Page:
SARS-CoV-2 vaccines developed by Pfizer and Moderna contain mRNA, encapsulated in a lipid nanoparticle (LNP) delivery vehicle. These vaccines have not only reduced the impact of COVID-19 for billions of people worldwide; but also, they represent an exciting new era for nanomedicine.
The use of LNP technologies offers a versatile and scalable pathway for the development of a variety of therapeutics, providing a stable and relatively safe platform for drug delivery. In work published in the journal Molecular Therapy, authors describe the development and screening of novel LNP formulations for the delivery of small interfering RNA (siRNA) against SARS-CoV-2. Here, tunable resistive pulse sensing (TRPS) was used to obtain a high-resolution insight into the size distribution of formulated nanoparticles.
The paper, titled ‘A SARS-CoV-2 targeted siRNA-nanoparticle therapy for COVID-19’, is authored by researchers from across multiple institutes in Queensland, Australia (Griffith University, University of Queensland), and the US (a gene therapy center at research institutes in California).<super-script> 1<super-script>
Small interfering RNA screened
siRNAs, sometimes known as silencing RNA, are a class of double-stranded RNA being used in research to reduce the expression of specific genes. siRNA can be produced in a variety of ways and creates gene silencing effects by binding to a complex which leads to sequence-specific cleavage of the target RNA.<super-script>2<super-script>
To help find siRNAs that could target SARS-CoV-2, a bioinformatic approach was used to explore:
- Structural features of the SARS-CoV-2 RNA genome
- Sequence conservation
- RNA modifications
- The absence of seed sequences in the human transcriptome (to ensure human RNA was not targeted)
Out of the thousands of candidate siRNAs assessed, 18 siRNAs were selected for studies aimed at assessing repressive effects on virus expression in vitro.
From here, three candidates were taken forward for subsequent formulation and in vivo functional studies. These siRNAs were targeted to three specific and highly conserved areas of SARS-CoV-2:
- The ultra-conserved regions in the RNA-dependent RNA polymerase (RNA viruses encode their own RNA-dependent RNA polymerases to carry out RNA-based genome replication and transcription).<super-script>3<super-script> The corresponding RNA is referred to as siUC7.
- Helicase (a family of motor protein that catalyse the unwinding of nucleic acid strands, a critical component of viral replication). The corresponding RNA is referred to as siHel1.
- 5’untranslated region (plays a major role in the control of translation efficiency).<super-script>4<super-script> The corresponding RNA is referred to as siUTR3.
Small interfering RNA packaged into lipid nanoparticles
A novel LNP delivery system was used to deliver the selected siRNAs, either alone or in combination. The goal was to deliver these formulations to the lungs, given the known pathophysiology of COVID-19.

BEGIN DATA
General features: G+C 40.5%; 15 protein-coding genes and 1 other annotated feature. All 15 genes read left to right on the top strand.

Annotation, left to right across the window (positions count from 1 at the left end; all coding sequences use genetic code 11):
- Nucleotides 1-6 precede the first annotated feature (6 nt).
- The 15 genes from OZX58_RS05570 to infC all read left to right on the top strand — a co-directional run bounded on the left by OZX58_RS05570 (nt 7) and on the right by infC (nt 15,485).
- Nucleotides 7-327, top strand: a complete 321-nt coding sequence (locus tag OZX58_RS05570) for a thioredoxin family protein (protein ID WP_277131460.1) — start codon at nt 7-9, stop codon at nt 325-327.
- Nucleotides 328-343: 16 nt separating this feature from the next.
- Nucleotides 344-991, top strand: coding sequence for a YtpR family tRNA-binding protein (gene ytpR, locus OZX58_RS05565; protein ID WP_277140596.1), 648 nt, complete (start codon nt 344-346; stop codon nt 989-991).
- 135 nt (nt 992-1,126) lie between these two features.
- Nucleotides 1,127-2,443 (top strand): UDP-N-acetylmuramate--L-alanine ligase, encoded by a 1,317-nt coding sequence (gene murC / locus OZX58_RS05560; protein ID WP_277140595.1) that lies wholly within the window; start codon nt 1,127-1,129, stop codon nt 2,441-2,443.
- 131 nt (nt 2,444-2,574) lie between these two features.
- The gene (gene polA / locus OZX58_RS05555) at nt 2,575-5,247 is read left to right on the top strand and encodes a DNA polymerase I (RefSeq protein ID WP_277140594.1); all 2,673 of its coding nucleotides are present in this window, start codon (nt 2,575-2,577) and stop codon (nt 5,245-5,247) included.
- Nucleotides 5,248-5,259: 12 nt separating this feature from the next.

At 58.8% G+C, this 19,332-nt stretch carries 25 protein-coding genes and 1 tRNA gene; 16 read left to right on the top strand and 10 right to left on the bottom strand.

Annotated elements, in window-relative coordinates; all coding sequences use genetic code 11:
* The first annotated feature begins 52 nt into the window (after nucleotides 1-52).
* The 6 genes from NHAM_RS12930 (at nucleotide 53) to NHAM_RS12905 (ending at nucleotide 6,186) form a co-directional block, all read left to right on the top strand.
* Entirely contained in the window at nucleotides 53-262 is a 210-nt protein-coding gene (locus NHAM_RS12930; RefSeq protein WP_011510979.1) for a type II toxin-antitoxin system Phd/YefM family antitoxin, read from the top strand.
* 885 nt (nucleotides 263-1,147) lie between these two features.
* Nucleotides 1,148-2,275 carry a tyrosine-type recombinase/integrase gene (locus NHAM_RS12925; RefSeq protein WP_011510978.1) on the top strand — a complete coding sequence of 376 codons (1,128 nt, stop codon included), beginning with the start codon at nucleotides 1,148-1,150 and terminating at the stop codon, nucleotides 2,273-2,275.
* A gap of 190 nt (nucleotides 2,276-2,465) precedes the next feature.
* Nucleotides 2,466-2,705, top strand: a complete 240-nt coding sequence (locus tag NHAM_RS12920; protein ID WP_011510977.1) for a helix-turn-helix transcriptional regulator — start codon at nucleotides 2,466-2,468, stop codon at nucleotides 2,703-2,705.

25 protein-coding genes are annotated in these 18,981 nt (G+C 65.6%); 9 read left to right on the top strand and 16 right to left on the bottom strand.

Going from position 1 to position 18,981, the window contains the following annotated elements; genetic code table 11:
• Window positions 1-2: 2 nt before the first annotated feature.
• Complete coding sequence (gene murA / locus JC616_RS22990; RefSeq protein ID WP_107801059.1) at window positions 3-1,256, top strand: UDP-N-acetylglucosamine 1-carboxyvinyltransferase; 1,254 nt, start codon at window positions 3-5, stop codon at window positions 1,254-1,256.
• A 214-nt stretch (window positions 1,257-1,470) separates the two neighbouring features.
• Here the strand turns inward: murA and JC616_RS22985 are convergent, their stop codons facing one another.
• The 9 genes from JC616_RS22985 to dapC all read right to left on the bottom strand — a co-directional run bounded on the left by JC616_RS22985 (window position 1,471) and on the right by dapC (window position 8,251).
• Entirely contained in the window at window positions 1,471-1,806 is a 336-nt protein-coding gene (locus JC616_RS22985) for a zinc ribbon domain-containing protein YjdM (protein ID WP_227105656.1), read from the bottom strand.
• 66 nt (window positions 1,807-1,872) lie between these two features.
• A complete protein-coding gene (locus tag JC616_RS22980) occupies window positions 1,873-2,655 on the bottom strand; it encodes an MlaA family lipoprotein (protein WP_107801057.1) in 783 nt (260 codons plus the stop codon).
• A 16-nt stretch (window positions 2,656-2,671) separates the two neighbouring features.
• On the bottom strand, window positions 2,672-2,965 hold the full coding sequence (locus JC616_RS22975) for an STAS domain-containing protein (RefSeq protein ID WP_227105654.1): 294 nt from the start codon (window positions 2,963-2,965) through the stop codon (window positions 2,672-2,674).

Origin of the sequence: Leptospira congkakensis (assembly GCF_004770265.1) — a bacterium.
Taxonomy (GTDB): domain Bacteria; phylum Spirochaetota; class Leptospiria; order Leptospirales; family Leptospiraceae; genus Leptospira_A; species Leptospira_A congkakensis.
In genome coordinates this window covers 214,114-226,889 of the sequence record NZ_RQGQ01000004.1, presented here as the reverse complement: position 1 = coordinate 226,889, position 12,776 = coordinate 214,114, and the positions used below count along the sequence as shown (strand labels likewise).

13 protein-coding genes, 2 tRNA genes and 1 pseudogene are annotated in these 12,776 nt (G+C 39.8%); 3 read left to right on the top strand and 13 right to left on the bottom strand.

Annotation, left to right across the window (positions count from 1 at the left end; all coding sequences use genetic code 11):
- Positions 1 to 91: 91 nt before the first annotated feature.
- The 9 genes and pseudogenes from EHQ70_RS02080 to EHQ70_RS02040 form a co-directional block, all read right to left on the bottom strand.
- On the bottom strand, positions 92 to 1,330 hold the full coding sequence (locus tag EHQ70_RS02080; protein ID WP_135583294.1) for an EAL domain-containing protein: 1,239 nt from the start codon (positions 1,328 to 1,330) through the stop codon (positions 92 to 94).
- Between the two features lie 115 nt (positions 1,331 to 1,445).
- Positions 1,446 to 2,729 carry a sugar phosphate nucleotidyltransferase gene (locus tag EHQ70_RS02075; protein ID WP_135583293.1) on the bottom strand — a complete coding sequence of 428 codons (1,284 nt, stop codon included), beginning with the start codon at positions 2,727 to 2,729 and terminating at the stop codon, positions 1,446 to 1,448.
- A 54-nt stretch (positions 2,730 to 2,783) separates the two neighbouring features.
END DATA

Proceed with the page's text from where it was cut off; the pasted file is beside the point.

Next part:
To achieve this targeted delivery, the group also incorporated components that have been shown to enhance targeting to the lung (1,2-dioleoyl-3-trimethylammonium-Propane, DOTAP; DLin-MC3-DMA, MC3), referred to collectively as dmLNP-siRNA formulations.
As part of the characterisation process, Izon’s qNano Gold (the TRPS instrument that preceded the Exoid) was used to measure the particle size distribution of dmLNP-siRNA LNPs. A NP150 was used, which is suited to the measurement of particles sized between 70 and 420 nm (Figure 3B in paper).
Compared to other ensemble techniques, TRPS is highly suited to the analysis of nanoparticles for therapeutic applications as it provides precise, high-resolution insights on a single-particle level.
Functionally repressive effects measured in mice
Idris et al. (2021) chose to assess an intravenous route of administration, reasoning that the thick mucosa that can accumulate in the lung during COVID-19 may impede the use of aerolised therapeutics.
Newly formulated LNPs were compared with earlier formulated LNPs, and the localisation of fluorescently labelled LNPs in various organs were visualised 24 hours after administration.
In vivo effects were measured via a viral plaque assay, viral copy number determination, gene expression analysis, as well as measures of weight loss and a clinical score based on locomotion, behaviour, and appearance.
siRNA lipid nanoparticles presented as a promising adjunctive therapy to current vaccine strategies
Collectively, the results point to a potent and dose-dependent repression of virus expression, when siRNAs were delivered either alone or in combination. Survival advantages were observed in mice treated with sLNP-siUC7 and sLNP-siHel2 virus-infected and sLNP-siRNA control treated mice.
The repression of SARS-CoV-2 was transient, with the effect of viral suppression lost after approximately 48 hours. To overcome this transient effect, future developments may include the development of a daily intravenous regimen to be used during peak viral infection.
Together, this study paves the way for LNP-based development. As an approach that targets highly conserved regions in the virus’ genome, siRNA-LNPs are a promising therapeutic that could be effective across multiple variants – and TRPS is a valuable tool that can provide precise, single-particle insights on the physical characteristics of LNPs in development.
The authors conclude: “While both RNAi and LNP technologies are relatively new, it is becoming evident that this next generation technology is programmable, scalable, stable, and relatively safe and has much to offer as a therapeutic to specifically target SARS-CoV-2 and treat COVID-19 disease.”
Image: abstract image of RNA. Credit: TastyVoxels, stock.adobe.com